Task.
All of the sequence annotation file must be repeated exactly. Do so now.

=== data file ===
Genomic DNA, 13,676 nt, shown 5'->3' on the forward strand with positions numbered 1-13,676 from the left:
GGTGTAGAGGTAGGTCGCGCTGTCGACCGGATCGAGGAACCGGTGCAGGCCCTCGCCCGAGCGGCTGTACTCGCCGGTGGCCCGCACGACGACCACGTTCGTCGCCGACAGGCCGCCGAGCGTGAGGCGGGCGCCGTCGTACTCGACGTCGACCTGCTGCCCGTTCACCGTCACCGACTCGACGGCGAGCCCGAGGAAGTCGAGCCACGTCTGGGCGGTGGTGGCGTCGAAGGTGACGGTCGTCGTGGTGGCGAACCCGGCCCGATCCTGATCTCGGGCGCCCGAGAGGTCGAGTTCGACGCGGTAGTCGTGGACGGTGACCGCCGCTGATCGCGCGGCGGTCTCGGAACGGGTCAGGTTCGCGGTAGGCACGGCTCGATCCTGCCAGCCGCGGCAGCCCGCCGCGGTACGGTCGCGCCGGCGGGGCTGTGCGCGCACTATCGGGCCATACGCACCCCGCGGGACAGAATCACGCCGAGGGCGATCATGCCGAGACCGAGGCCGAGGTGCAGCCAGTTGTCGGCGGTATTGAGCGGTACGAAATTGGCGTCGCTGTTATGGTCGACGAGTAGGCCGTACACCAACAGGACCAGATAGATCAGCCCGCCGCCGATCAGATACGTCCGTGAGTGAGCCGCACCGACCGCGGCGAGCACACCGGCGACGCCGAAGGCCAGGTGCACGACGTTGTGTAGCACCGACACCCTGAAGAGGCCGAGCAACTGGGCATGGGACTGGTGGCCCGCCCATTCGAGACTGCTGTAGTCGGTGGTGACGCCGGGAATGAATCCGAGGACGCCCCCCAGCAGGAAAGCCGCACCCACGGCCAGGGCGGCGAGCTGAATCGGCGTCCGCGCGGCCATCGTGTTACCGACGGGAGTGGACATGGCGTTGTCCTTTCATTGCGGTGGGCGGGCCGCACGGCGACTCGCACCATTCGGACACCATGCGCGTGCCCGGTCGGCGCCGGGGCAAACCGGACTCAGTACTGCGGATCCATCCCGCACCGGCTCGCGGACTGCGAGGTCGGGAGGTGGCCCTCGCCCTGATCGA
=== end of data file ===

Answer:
Genomic DNA, 13,676 nt, shown 5'->3' on the forward strand with positions numbered 1-13,676 from the left:
GGTGTAGAGGTAGGTCGCGCTGTCGACCGGATCGAGGAACCGGTGCAGGCCCTCGCCCGAGCGGCTGTACTCGCCGGTGGCCCGCACGACGACCACGTTCGTCGCCGACAGGCCGCCGAGCGTGAGGCGGGCGCCGTCGTACTCGACGTCGACCTGCTGCCCGTTCACCGTCACCGACTCGACGGCGAGCCCGAGGAAGTCGAGCCACGTCTGGGCGGTGGTGGCGTCGAAGGTGACGGTCGTCGTGGTGGCGAACCCGGCCCGATCCTGATCTCGGGCGCCCGAGAGGTCGAGTTCGACGCGGTAGTCGTGGACGGTGACCGCCGCTGATCGCGCGGCGGTCTCGGAACGGGTCAGGTTCGCGGTAGGCACGGCTCGATCCTGCCAGCCGCGGCAGCCCGCCGCGGTACGGTCGCGCCGGCGGGGCTGTGCGCGCACTATCGGGCCATACGCACCCCGCGGGACAGAATCACGCCGAGGGCGATCATGCCGAGACCGAGGCCGAGGTGCAGCCAGTTGTCGGCGGTATTGAGCGGTACGAAATTGGCGTCGCTGTTATGGTCGACGAGTAGGCCGTACACCAACAGGACCAGATAGATCAGCCCGCCGCCGATCAGATACGTCCGTGAGTGAGCCGCACCGACCGCGGCGAGCACACCGGCGACGCCGAAGGCCAGGTGCACGACGTTGTGTAGCACCGACACCCTGAAGAGGCCGAGCAACTGGGCATGGGACTGGTGGCCCGCCCATTCGAGACTGCTGTAGTCGGTGGTGACGCCGGGAATGAATCCGAGGACGCCCCCCAGCAGGAAAGCCGCACCCACGGCCAGGGCGGCGAGCTGAATCGGCGTCCGCGCGGCCATCGTGTTACCGACGGGAGTGGACATGGCGTTGTCCTTTCATTGCGGTGGGCGGGCCGCACGGCGACTCGCACCATTCGGACACCATGCGCGTGCCCGGTCGGCGCCGGGGCAAACCGGACTCAGTACTGCGGATCCATCCCGCACCGGCTCGCGGACTGCGAGGTCGGGAGGTGGCCCTCGCCCTGATCGA